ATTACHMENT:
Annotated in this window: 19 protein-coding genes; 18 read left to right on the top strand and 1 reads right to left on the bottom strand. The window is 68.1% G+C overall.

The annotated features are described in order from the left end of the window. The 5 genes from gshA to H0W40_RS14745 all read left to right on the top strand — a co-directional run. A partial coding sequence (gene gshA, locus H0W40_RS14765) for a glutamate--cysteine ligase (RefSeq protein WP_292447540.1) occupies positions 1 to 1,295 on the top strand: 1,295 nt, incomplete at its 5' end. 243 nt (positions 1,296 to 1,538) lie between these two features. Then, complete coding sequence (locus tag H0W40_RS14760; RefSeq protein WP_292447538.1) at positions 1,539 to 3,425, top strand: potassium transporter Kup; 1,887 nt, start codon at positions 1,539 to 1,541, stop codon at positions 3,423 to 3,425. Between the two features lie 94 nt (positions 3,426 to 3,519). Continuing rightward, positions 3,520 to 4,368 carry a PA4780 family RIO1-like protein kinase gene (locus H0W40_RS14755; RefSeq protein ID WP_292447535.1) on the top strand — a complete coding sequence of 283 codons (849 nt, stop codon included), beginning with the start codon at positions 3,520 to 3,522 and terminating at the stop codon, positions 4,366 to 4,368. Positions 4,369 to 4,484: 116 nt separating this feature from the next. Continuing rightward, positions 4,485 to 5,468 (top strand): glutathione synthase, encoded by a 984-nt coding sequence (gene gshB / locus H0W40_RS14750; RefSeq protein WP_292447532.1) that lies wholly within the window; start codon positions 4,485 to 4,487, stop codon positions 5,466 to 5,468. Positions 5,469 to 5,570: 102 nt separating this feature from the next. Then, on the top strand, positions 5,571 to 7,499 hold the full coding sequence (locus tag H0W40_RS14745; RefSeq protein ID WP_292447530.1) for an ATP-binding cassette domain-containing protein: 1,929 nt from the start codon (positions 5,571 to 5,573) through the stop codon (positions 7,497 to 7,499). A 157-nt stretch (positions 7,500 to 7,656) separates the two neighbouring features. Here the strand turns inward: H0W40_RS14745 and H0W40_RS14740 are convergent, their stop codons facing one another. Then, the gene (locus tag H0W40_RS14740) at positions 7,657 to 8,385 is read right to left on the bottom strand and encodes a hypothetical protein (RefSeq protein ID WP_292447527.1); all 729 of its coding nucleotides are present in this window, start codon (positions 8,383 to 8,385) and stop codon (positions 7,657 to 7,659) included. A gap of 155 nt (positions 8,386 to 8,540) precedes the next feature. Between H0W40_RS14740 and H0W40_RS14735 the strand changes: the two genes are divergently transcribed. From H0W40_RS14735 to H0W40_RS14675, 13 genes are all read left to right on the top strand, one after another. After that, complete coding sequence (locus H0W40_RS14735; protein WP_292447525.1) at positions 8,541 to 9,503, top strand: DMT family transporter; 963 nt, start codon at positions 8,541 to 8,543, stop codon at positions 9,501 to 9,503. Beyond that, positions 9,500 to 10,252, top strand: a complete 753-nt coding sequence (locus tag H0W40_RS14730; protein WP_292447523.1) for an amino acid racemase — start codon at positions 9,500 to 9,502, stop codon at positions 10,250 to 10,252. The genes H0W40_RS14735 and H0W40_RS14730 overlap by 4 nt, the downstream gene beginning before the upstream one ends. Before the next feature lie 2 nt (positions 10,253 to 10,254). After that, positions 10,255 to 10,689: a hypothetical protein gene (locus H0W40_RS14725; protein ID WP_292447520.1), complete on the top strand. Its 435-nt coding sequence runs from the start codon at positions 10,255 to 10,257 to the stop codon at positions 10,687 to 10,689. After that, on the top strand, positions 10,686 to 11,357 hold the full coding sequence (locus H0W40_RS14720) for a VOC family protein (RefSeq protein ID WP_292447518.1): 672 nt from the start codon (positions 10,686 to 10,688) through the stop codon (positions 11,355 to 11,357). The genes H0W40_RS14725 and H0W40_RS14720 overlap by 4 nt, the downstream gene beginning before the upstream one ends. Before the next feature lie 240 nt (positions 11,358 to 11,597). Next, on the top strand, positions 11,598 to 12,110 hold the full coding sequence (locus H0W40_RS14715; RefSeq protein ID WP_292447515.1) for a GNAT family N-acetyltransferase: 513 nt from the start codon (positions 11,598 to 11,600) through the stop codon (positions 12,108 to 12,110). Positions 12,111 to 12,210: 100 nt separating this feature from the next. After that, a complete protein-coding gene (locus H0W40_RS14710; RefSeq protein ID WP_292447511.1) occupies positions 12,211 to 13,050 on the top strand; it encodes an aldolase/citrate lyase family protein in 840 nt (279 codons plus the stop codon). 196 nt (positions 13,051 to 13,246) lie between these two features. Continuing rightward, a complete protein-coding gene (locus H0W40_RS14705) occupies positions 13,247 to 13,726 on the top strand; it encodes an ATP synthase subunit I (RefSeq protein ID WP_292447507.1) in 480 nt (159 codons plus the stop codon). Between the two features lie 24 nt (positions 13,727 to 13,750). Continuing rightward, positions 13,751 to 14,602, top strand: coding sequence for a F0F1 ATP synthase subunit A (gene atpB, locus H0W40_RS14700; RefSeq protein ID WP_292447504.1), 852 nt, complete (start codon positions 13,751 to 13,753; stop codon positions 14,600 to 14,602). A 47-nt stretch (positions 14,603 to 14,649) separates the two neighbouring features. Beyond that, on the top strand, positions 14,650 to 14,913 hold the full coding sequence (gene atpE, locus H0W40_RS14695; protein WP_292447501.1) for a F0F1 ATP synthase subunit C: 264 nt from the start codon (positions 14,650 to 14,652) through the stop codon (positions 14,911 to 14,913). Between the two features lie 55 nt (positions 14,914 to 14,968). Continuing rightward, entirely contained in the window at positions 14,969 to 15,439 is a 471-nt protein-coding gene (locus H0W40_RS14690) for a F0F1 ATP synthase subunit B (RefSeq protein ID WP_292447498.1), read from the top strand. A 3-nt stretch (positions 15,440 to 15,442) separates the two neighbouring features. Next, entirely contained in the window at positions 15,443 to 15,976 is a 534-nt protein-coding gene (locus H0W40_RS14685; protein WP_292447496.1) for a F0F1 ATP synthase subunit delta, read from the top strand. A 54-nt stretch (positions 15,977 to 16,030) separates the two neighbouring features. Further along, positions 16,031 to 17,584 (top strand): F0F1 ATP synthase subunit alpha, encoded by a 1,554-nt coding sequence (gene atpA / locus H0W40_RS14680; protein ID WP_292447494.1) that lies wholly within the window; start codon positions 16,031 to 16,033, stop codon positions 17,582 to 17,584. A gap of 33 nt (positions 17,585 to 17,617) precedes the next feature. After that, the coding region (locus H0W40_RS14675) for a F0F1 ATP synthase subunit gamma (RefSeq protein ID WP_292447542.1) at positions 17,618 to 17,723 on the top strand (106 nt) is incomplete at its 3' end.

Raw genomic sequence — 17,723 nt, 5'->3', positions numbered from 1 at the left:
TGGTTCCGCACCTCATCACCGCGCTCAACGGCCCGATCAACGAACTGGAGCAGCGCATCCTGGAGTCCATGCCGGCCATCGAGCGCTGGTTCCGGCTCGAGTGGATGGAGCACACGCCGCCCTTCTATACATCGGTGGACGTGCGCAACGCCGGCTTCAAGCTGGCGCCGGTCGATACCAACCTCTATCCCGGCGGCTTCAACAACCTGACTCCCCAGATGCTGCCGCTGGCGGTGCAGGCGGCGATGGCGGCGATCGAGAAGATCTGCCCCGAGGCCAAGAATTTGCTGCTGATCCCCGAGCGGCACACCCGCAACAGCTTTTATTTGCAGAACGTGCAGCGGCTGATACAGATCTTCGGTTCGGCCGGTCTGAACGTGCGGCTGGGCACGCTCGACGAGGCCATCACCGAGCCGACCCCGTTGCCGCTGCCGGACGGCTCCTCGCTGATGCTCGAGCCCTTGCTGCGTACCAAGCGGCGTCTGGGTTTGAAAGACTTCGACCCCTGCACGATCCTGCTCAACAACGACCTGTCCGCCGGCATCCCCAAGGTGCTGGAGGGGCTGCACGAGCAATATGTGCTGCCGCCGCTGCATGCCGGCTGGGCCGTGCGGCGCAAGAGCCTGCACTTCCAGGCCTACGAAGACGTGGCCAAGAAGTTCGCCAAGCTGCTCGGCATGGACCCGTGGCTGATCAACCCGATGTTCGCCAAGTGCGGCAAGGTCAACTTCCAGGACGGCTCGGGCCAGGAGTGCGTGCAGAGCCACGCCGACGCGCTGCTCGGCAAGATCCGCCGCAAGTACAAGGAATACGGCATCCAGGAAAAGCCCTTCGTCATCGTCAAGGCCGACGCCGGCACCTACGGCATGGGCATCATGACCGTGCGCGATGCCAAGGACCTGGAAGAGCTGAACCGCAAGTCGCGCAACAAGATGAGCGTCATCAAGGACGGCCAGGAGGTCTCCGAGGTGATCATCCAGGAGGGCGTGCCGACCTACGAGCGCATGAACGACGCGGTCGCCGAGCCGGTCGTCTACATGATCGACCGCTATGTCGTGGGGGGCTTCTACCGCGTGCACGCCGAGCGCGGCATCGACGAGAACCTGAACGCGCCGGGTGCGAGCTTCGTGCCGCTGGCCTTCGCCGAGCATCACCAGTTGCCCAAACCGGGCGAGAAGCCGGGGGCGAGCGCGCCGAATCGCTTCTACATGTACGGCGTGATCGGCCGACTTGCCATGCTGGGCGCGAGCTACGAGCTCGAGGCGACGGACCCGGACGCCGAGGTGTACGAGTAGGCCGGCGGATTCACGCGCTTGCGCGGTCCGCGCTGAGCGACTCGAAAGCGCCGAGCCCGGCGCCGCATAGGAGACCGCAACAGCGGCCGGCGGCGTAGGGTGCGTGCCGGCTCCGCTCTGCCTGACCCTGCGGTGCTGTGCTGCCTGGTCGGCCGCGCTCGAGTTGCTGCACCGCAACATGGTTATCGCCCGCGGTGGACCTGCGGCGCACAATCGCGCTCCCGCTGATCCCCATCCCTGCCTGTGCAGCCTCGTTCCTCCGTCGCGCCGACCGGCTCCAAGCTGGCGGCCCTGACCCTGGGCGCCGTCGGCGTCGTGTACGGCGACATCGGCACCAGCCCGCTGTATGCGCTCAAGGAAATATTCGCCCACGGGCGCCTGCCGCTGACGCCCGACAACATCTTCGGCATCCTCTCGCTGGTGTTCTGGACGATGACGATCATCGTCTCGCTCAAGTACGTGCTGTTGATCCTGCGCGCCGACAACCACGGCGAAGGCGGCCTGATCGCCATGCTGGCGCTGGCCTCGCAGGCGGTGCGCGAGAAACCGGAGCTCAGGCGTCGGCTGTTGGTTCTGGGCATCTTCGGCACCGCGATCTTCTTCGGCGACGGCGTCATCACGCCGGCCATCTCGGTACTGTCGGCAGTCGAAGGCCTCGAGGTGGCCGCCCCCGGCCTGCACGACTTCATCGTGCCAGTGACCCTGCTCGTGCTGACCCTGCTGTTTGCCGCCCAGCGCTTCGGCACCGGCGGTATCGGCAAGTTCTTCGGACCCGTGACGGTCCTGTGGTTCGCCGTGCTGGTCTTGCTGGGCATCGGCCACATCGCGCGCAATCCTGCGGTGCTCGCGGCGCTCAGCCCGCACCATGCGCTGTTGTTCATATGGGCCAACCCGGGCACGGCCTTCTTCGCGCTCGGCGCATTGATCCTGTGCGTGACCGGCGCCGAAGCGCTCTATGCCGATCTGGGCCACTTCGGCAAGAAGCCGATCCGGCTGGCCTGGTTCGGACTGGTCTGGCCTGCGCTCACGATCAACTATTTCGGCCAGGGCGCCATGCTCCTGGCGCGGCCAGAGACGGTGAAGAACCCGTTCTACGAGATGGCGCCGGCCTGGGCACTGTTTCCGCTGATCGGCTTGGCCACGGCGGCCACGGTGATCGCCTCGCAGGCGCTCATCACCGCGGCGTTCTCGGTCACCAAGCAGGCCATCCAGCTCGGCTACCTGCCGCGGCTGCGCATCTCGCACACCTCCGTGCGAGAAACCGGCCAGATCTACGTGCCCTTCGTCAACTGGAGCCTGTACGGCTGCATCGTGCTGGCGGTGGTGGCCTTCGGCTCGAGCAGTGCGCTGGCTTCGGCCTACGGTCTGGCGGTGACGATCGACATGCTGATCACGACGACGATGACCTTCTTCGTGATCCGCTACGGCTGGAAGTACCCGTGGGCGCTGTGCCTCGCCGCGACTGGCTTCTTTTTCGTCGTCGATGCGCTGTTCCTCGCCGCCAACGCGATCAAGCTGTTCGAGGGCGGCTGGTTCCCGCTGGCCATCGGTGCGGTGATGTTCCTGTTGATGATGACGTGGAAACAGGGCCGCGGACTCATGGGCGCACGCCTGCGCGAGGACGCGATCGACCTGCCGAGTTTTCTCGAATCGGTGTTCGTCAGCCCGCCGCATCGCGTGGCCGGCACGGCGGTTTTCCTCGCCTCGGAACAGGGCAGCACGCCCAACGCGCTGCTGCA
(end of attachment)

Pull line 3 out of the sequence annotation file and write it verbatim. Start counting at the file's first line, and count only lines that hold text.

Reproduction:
Raw genomic sequence — 17,723 nt, 5'->3', positions numbered from 1 at the left: